Work in the Apache Hadoop ecosystem on HDInsight from a Windows PC
Learn about development and management options on the Windows PC for working in the Apache Hadoop ecosystem on HDInsight.
HDInsight is based on Apache Hadoop and Hadoop components, open-source technologies developed on Linux. HDInsight version 3.4 and higher uses the Ubuntu Linux distribution as the underlying OS for the cluster. However, you can work with HDInsight from a Windows client or Windows development environment.
Use PowerShell for deployment and management tasks
Azure PowerShell is a scripting environment that you can use to control and automate deployment and management tasks in HDInsight from Windows.
Examples of tasks you can do with PowerShell:
- Create clusters using PowerShell.
- Run Apache Hive queries using PowerShell.
- Manage clusters with PowerShell.
Follow steps to install and configure Azure Powershell to get the latest version.
Utilities you can run in a browser
The following utilities have a web UI that runs in a browser:
- Azure Cloud Shell is an interactive, command-line shell that runs in your browser and from within the Azure portal.
- Apache Ambari Web UI is a management and monitoring utility available in the Azure portal that can be used to manage different kinds of jobs, such as:
Data Lake (Hadoop) Tools for Visual Studio
Use Data Lake Tools for Visual Studio to deploy and manage Storm topologies. Data Lake Tools also installs the SCP.NET SDK, which allows you to develop C# Storm topologies with Visual Studio.
Before you go to the following examples, install and try Data Lake Tools for Visual Studio.
Examples of tasks you can do with Visual Studio and Data Lake Tools for Visual Studio:
- Deploy and manage Storm topologies from Visual Studio
- Develop C# topologies for Storm using Visual Studio. The bits include example templates for Storm topologies you can connect to databases, such as Azure Cosmos DB and SQL Database.
Visual Studio and the .NET SDK
You can use Visual Studio with the .NET SDK to manage clusters and develop big data applications. You can use other IDEs for the following tasks, but examples are shown in Visual Studio.
Examples of tasks you can do with the .NET SDK in Visual Studio:
- Create clusters and work in HDInsight from a .NET Framework application.
- Run Apache Hive queries using the .NET SDK.
- Use C# user-defined functions with Apache Hive and Apache Pig streaming on Apache Hadoop.
Intellij IDEA and Eclipse IDE for Spark clusters
- Develop and submit a Scala Spark application on an HDInsight Spark cluster.
- Access Spark cluster resources.
- Develop and run a Scala Spark application locally.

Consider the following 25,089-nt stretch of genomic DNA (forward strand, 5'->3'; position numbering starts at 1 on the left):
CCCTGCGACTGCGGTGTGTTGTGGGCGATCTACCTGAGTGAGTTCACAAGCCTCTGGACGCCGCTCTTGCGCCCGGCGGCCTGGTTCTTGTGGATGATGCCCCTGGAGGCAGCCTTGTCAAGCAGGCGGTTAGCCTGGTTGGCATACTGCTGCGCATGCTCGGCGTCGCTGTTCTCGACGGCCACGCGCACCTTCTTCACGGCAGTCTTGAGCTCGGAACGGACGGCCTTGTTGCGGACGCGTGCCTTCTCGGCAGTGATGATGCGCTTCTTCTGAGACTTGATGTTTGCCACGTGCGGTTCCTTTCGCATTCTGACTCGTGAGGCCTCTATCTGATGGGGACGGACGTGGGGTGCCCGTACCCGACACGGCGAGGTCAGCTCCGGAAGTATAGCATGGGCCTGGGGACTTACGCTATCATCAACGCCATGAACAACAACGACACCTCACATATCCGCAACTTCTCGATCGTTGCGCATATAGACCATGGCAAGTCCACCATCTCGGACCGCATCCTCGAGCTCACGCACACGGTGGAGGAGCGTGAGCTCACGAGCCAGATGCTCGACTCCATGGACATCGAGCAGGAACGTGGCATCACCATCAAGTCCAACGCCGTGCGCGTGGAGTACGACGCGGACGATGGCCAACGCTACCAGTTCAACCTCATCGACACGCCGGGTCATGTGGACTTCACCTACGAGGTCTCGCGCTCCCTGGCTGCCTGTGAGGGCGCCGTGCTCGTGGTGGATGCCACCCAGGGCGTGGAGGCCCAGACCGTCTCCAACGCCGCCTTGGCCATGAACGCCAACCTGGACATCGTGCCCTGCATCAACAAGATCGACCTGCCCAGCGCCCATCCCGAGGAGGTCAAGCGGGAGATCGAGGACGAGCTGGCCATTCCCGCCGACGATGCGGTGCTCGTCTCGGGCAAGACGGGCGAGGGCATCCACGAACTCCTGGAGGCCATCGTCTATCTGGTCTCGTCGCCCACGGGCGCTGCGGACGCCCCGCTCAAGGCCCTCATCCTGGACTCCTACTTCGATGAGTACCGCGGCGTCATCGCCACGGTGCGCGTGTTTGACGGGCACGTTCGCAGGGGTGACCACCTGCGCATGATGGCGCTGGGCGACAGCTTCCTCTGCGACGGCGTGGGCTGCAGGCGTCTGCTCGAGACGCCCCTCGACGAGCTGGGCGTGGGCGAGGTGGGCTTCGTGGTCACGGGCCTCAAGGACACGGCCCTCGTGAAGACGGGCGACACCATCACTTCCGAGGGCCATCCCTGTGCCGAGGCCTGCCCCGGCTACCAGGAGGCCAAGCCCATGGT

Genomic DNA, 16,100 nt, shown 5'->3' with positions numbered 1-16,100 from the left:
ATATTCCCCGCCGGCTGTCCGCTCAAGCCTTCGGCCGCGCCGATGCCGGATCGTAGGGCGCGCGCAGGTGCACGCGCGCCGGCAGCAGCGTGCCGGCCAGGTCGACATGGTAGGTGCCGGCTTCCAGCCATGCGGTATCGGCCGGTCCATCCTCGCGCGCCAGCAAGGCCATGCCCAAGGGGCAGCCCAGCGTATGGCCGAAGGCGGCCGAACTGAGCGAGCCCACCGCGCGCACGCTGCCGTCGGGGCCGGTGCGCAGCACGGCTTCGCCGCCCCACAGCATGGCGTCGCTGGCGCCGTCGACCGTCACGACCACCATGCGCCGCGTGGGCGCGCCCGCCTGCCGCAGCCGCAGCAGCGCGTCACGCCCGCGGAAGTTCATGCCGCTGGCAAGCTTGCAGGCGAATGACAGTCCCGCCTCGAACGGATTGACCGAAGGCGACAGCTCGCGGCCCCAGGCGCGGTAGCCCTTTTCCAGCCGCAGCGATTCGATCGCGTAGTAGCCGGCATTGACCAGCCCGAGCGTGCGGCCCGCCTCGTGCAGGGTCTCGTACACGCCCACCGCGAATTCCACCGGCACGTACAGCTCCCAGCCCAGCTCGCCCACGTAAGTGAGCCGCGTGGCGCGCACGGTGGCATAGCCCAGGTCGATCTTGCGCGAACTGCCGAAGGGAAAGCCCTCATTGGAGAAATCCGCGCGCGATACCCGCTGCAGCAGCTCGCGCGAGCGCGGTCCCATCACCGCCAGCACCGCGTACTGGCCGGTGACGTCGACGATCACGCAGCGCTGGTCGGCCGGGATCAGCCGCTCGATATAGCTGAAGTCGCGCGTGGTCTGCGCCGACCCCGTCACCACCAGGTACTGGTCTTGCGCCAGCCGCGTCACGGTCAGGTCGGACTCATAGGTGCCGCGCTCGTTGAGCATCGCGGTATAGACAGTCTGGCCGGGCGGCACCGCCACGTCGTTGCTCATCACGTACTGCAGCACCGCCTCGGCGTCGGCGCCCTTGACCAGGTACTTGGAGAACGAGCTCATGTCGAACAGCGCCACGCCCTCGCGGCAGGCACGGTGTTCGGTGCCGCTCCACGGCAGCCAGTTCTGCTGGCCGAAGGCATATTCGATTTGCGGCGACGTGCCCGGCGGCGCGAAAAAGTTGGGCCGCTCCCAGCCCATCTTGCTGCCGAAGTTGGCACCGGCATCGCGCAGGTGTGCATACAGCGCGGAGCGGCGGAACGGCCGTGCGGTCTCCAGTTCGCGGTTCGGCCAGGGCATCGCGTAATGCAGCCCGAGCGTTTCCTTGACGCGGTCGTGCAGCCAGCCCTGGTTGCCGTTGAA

These articles show how:
- Intellij IDEA: Create Apache Spark applications using the Azure Toolkit for Intellij plug-in and the Scala SDK.
- Eclipse IDE or Scala IDE for Eclipse: Create Apache Spark applications and the Azure Toolkit for Eclipse
Notebooks on Spark for data scientists
Apache Spark clusters in HDInsight include Apache Zeppelin notebooks and kernels that can be used with Jupyter notebooks.
- Learn how to use kernels on Apache Spark clusters with Jupyter notebooks to test Spark applications
- Learn how to use Apache Zeppelin notebooks on Apache Spark clusters to run Spark jobs
Run Linux-based tools and technologies on Windows
If you encounter a situation where you must use a tool or technology that is only available on Linux, consider the following options:
- Bash on Ubuntu on Windows 10 provides a Linux subsystem on Windows. Bash allows you to directly run Linux utilities without having to maintain a dedicated Linux installation. See Windows Subsystem for Linux Installation Guide for Windows 10 for installation steps. Other Unix shells will work as well.
- Docker for Windows provides access to many Linux-based tools, and can be run directly from Windows. For example, you can use Docker to run the Beeline client for Hive directly from Windows. You can also use Docker to run a local Jupyter notebook and remotely connect to Spark on HDInsight. Get started with Docker for Windows
- MobaXTerm allows you to graphically browse the cluster file system over an SSH connection.
The Azure command-line interface (CLI) is Microsoft's cross-platform command-line experience for managing Azure resources. For more information, see Azure Command-Line Interface (CLI).
If you're new to working in Linux-based clusters, see the follow articles:
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